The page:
CHICAGO, April 6 The Illinois House passed $817
million in spending on Thursday to provide "life-line" funding
to higher education and social service and health programs that
have been starved for cash due to the state's budget impasse.
The measure passed in a 64-45 vote over Republican Governor
Bruce Rauner's opposition to another stopgap spending measure. A
six-month temporary budget for the fiscal year that ends June 30
expired on Dec. 31.
Illinois is limping towards the end of a second-straight
fiscal year without a complete budget due to a stalemate between
Rauner and Democrats who control the legislature. The country's
fifth-largest state has been operating on continuing
appropriations and court-ordered spending, while its pile of
unpaid bills reached nearly $13 billion on Wednesday.
The bill would tap money from the state's commitment to
human services and education assistance funds to direct $258
million to pay for dozens of programs, including senior meals
and crime prevention, and indigent burials. Another $559 million
would go to state universities, community colleges, and
educational grants for low-income students.
The bill's sponsor, Democratic State Representative Greg
Harris, said the so-called life-line measure would allow social
service organizations and state universities "to continue to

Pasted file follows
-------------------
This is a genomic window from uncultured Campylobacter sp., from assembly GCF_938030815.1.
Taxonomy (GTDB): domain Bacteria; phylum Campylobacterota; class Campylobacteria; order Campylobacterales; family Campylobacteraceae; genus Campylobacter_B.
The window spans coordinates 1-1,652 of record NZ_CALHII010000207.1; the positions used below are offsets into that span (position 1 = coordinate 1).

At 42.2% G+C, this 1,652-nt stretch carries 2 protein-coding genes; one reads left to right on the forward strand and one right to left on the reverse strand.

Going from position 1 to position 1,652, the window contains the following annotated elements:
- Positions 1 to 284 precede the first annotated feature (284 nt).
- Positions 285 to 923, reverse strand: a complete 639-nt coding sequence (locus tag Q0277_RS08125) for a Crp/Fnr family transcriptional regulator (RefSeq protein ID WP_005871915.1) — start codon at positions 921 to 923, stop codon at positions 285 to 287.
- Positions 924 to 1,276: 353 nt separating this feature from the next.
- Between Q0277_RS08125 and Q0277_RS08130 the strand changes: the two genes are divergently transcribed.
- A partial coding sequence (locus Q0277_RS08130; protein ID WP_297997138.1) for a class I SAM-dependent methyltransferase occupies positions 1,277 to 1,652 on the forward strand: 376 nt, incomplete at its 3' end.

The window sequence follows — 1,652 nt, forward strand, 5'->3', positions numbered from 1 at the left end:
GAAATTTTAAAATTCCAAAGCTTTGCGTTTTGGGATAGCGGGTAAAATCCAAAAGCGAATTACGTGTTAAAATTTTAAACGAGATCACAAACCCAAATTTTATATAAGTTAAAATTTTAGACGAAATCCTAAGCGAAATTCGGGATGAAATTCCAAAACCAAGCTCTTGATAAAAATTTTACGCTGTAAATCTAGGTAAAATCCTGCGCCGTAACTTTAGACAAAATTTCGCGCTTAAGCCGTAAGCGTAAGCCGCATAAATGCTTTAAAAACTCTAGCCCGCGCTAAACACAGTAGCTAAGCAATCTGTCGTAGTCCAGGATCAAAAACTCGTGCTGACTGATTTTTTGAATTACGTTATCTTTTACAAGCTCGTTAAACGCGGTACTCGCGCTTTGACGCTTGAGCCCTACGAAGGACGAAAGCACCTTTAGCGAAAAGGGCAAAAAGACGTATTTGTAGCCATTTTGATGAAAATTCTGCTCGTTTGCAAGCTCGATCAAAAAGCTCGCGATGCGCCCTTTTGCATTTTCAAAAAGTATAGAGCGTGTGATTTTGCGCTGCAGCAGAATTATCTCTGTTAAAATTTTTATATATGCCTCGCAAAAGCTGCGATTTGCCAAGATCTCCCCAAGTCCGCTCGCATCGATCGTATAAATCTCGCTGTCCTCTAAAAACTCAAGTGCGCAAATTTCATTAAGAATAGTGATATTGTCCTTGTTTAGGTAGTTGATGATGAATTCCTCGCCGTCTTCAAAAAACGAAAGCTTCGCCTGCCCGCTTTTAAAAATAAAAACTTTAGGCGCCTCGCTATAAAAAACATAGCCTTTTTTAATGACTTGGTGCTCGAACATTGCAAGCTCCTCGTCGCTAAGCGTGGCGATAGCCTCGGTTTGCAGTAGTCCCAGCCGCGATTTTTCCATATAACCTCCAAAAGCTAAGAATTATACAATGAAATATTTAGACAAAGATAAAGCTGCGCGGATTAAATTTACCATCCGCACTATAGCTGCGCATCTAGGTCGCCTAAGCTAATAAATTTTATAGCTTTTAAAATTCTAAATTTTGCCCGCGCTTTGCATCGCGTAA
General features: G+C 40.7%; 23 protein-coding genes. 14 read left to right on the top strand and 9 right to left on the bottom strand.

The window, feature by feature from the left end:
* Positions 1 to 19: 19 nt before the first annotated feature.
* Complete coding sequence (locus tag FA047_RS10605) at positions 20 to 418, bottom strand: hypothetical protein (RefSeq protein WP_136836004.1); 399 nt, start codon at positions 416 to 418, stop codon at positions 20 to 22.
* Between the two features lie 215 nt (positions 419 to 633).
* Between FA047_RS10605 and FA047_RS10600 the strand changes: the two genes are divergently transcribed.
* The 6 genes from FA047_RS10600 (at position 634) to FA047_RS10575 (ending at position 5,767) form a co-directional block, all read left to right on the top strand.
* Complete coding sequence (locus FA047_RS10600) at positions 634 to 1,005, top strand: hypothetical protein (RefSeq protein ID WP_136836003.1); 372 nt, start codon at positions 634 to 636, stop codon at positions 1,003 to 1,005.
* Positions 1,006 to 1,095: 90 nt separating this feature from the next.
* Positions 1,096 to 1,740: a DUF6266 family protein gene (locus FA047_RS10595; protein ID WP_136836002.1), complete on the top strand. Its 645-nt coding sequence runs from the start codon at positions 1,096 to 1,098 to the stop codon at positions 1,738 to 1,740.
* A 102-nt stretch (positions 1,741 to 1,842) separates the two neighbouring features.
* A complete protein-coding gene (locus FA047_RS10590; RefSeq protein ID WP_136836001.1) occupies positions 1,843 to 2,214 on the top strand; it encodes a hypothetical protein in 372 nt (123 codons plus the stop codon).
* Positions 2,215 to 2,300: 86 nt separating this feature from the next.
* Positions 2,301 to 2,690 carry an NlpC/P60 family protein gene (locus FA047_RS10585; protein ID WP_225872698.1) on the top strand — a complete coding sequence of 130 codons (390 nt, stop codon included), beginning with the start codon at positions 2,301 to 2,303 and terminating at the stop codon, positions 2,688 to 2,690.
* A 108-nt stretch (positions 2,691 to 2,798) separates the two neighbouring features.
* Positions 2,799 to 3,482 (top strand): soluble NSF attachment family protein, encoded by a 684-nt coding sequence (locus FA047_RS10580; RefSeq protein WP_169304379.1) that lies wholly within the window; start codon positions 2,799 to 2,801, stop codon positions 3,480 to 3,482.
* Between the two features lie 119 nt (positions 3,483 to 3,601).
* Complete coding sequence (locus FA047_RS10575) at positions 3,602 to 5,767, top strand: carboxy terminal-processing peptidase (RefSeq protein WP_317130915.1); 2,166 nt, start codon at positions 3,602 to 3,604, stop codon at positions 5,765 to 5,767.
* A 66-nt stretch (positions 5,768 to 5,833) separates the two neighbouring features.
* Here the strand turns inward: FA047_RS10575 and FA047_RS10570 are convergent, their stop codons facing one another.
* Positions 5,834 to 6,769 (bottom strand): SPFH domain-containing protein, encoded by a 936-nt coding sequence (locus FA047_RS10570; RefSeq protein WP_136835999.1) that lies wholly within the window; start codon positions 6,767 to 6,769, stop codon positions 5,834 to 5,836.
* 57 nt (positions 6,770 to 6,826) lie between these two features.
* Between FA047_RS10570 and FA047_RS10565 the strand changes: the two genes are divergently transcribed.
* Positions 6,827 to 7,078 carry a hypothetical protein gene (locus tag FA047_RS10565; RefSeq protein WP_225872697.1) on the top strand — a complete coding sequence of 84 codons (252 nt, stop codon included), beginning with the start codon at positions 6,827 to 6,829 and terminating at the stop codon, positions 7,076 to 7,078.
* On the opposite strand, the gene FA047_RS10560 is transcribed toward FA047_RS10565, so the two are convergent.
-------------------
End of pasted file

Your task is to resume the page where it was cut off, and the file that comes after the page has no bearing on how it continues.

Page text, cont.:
He cited a United Way survey released on Wednesday that
showed 69 percent of social service agencies had received no
payments or partial payments from the state so far in fiscal
2017, forcing 49 percent of the agencies to reduce services.
He said universities had resorted to program cuts and
Republican lawmakers contended that passage of a stopgap
measure would take the pressure off the legislature to finally
pass a full budget.
"The reality is we don't do things around here without
pressure," said Republican State Representative Steven
The measure will now head to the Senate, which is on break
until April 25. A spokesman for Democratic Senate President John
Cullerton said the bill would be reviewed.
Earlier on Thursday, Rauner voiced opposition to another
“We’ve been doing that for decades, and it’s created the
crisis and mess we’re in," he told reporters in Decatur. "That’s
a failure to do stopgaps. Let’s do a balanced budget so the
problem is fixed."
After a bipartisan bill package aimed at ending the impasse
stalled in the Senate last month, credit rating agencies warned
that Illinois' credit ratings, the lowest among the 50 states,
could sink even lower.
(Reporting By Karen Pierog and Dave McKinney)